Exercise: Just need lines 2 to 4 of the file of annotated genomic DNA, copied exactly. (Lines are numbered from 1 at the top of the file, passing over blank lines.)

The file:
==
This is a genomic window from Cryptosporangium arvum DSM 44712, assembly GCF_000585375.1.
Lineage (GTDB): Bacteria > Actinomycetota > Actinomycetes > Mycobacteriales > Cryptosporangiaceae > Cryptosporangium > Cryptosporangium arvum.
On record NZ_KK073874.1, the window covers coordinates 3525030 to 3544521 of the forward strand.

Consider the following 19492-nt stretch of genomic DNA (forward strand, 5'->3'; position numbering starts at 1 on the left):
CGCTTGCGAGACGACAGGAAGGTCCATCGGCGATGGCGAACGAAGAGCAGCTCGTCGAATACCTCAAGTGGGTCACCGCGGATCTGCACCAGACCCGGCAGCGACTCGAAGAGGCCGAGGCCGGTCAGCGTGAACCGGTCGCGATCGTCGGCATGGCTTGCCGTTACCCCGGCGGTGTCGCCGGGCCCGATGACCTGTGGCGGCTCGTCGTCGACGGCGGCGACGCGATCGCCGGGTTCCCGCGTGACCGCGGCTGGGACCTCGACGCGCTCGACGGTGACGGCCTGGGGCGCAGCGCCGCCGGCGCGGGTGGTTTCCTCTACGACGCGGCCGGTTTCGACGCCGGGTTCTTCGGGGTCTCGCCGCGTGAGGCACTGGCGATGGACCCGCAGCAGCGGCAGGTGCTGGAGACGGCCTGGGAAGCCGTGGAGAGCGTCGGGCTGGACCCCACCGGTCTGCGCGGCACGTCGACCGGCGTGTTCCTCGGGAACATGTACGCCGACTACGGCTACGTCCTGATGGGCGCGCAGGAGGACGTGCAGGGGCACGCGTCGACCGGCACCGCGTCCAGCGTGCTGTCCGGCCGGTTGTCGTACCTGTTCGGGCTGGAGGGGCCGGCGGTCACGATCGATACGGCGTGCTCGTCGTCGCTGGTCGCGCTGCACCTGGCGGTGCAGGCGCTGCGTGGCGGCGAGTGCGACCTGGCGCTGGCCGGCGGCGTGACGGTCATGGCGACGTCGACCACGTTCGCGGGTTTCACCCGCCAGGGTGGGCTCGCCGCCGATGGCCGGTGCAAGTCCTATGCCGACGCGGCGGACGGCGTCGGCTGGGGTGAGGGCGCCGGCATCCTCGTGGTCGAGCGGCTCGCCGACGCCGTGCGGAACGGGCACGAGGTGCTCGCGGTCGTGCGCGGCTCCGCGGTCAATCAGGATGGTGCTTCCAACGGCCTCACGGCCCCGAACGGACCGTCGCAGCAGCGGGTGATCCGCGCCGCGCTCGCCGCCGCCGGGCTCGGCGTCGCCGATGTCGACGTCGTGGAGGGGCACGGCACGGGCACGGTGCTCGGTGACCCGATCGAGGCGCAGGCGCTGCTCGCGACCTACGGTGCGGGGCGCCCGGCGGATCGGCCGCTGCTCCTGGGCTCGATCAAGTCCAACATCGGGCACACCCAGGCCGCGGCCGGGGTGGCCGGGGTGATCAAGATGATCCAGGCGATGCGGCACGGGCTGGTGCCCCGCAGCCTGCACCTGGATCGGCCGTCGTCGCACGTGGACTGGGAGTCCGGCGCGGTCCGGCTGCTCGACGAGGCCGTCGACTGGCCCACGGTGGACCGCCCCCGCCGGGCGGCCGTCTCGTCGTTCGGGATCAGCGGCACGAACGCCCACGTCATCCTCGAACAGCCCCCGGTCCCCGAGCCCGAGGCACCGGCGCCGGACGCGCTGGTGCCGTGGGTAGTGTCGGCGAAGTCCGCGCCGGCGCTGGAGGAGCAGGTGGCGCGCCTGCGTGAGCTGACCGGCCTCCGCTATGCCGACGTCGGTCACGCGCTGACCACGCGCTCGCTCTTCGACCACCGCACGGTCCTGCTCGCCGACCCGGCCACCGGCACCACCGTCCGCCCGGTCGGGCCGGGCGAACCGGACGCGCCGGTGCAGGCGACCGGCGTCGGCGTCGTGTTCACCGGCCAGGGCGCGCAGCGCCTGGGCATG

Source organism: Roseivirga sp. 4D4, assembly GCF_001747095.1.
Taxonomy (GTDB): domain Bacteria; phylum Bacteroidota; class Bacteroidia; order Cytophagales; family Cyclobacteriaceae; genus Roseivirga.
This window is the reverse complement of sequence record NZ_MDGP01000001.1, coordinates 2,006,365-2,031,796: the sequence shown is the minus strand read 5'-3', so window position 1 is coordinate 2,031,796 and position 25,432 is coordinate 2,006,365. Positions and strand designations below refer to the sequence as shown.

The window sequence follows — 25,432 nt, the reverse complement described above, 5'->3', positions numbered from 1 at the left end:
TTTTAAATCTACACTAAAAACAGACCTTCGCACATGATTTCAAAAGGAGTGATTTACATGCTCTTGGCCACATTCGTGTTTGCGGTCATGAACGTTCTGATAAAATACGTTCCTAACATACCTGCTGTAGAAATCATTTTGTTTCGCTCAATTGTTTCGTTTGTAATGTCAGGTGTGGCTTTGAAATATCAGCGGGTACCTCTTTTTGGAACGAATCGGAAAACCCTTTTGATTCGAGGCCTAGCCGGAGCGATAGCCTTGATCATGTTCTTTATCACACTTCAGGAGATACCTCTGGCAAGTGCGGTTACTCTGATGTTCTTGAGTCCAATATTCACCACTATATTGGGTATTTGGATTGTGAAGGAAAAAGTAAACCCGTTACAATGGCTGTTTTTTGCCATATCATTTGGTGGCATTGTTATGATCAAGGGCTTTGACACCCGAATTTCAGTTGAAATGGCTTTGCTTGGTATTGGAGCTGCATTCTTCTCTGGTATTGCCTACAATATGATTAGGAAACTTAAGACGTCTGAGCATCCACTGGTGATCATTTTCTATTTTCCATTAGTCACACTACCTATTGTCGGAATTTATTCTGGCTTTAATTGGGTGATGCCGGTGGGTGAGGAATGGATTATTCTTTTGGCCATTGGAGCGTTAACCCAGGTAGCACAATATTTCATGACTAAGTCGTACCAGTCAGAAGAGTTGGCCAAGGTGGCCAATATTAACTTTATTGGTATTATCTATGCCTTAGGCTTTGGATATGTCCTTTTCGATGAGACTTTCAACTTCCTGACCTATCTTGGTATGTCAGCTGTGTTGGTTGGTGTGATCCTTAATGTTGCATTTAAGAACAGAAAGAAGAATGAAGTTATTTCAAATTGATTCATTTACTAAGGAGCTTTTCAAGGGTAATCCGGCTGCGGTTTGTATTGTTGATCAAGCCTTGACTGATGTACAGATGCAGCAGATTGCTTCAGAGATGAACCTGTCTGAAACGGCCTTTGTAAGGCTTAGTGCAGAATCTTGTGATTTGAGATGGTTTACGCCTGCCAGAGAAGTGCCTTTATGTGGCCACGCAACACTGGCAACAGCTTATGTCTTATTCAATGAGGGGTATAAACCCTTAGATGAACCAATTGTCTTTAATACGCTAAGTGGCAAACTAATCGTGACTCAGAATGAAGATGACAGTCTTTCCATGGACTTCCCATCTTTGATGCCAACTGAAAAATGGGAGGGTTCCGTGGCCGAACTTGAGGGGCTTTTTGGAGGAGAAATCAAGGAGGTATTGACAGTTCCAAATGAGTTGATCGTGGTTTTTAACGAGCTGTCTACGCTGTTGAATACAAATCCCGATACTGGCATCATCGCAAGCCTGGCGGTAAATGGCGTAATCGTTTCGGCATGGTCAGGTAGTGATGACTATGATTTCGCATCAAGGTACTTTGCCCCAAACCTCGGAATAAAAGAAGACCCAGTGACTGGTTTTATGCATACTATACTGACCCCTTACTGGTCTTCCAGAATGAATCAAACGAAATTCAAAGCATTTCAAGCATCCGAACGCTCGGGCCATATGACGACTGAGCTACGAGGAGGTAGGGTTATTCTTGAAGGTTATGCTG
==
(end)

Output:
Lineage (GTDB): Bacteria > Actinomycetota > Actinomycetes > Mycobacteriales > Cryptosporangiaceae > Cryptosporangium > Cryptosporangium arvum.
On record NZ_KK073874.1, the window covers coordinates 3525030 to 3544521 of the forward strand.

Consider the following 19492-nt stretch of genomic DNA (forward strand, 5'->3'; position numbering starts at 1 on the left):